The Collaborative International Dictionary of English v.0.48:
Tough \Tough\, a. [Compar. Tougher; superl. Toughest.] [OE.
tough, AS. t[=o]h, akin to D. taai, LG. taa, tage, tau, OHG.
z[=a]hi, G. z[aum]he, and also to AS. getenge near to, close
to, oppressive, OS. bitengi.]
1. Having the quality of flexibility without brittleness;
yielding to force without breaking; capable of resisting
great strain; as, the ligaments of animals are remarkably
tough. "Tough roots and stubs. " --Milton.
2. Not easily broken; able to endure hardship; firm; strong;
-- of objects and people; as, tough sinews. --Cowper.
A body made of brass, the crone demands, . . .
Tough to the last, and with no toil to tire.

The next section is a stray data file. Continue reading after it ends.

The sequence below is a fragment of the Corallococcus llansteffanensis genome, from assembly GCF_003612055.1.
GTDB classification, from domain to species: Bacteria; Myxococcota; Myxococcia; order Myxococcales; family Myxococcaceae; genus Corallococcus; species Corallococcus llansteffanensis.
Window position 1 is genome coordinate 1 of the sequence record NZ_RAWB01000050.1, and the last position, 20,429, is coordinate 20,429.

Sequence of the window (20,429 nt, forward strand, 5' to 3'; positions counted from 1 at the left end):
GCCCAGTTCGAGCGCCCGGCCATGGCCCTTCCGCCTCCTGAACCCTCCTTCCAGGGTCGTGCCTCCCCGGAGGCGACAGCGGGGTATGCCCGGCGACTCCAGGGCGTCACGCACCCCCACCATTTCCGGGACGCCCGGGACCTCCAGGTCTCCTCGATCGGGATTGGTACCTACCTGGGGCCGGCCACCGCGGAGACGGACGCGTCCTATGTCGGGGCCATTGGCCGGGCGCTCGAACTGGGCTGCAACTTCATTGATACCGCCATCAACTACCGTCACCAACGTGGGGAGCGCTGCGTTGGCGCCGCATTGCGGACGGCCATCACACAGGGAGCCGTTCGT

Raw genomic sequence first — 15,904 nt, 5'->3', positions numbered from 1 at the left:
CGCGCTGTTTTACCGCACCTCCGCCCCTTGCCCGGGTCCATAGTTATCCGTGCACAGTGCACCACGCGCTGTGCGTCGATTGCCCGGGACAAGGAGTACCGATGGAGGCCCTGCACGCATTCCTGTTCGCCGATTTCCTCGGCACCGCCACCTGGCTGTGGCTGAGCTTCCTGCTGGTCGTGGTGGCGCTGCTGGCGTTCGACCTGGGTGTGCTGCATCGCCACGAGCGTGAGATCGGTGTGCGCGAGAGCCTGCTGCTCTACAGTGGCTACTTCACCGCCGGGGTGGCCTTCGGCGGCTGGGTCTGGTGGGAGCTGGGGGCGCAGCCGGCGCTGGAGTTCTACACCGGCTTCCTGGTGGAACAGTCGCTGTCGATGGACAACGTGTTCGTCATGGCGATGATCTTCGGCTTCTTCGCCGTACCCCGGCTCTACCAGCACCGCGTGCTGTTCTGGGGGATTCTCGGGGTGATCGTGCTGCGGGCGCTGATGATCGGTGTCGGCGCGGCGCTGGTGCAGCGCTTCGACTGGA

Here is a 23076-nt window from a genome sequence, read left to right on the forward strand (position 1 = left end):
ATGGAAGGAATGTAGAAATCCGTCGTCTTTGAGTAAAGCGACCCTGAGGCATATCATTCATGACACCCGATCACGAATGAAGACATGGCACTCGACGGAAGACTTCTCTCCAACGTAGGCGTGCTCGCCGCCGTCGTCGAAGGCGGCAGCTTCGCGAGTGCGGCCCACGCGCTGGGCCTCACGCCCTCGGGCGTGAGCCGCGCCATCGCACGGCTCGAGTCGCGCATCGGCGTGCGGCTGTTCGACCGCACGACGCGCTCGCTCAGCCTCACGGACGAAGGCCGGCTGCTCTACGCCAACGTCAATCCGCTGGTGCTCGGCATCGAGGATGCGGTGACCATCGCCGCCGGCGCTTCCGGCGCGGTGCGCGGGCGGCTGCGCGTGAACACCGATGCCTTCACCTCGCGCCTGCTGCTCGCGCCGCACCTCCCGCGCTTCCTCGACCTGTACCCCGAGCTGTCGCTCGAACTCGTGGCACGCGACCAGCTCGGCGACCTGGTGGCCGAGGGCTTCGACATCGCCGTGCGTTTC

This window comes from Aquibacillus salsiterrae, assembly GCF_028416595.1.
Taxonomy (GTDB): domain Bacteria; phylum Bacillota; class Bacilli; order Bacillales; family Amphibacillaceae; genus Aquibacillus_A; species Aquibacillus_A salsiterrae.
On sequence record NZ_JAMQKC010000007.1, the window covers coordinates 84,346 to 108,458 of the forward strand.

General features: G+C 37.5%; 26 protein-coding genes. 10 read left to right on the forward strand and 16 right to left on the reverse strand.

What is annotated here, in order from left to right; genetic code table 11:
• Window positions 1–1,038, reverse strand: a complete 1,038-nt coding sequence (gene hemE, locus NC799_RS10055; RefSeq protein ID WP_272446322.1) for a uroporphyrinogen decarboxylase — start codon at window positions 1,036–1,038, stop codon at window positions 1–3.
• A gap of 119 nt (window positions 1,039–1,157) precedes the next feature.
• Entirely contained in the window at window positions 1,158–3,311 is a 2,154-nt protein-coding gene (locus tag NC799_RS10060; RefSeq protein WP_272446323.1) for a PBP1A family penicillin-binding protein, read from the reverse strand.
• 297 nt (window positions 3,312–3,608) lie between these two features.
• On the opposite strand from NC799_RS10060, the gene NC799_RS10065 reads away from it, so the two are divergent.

The basis of his character was caution combined with
tough tenacity of purpose. --J. A.
3. Not easily separated; viscous; clammy; tenacious; as,
4. Stiff; rigid; not flexible; stubborn; as, a tough bow.
So tough a frame she could not bend. --Dryden.
5. Severe; violent; as, a tough storm. [Colloq.] " A tough
debate. " --Fuller.
6. Difficult to do, perform, or accomplish; as, a tough job.
7. Prone to aggressive or violent behavior; rowdyish; -- of
people, or groups; as, a tough neighborhood; a tough
To make it tough, to make it a matter of difficulty; to
make it a hard matter. [Obs.] --Chaucer.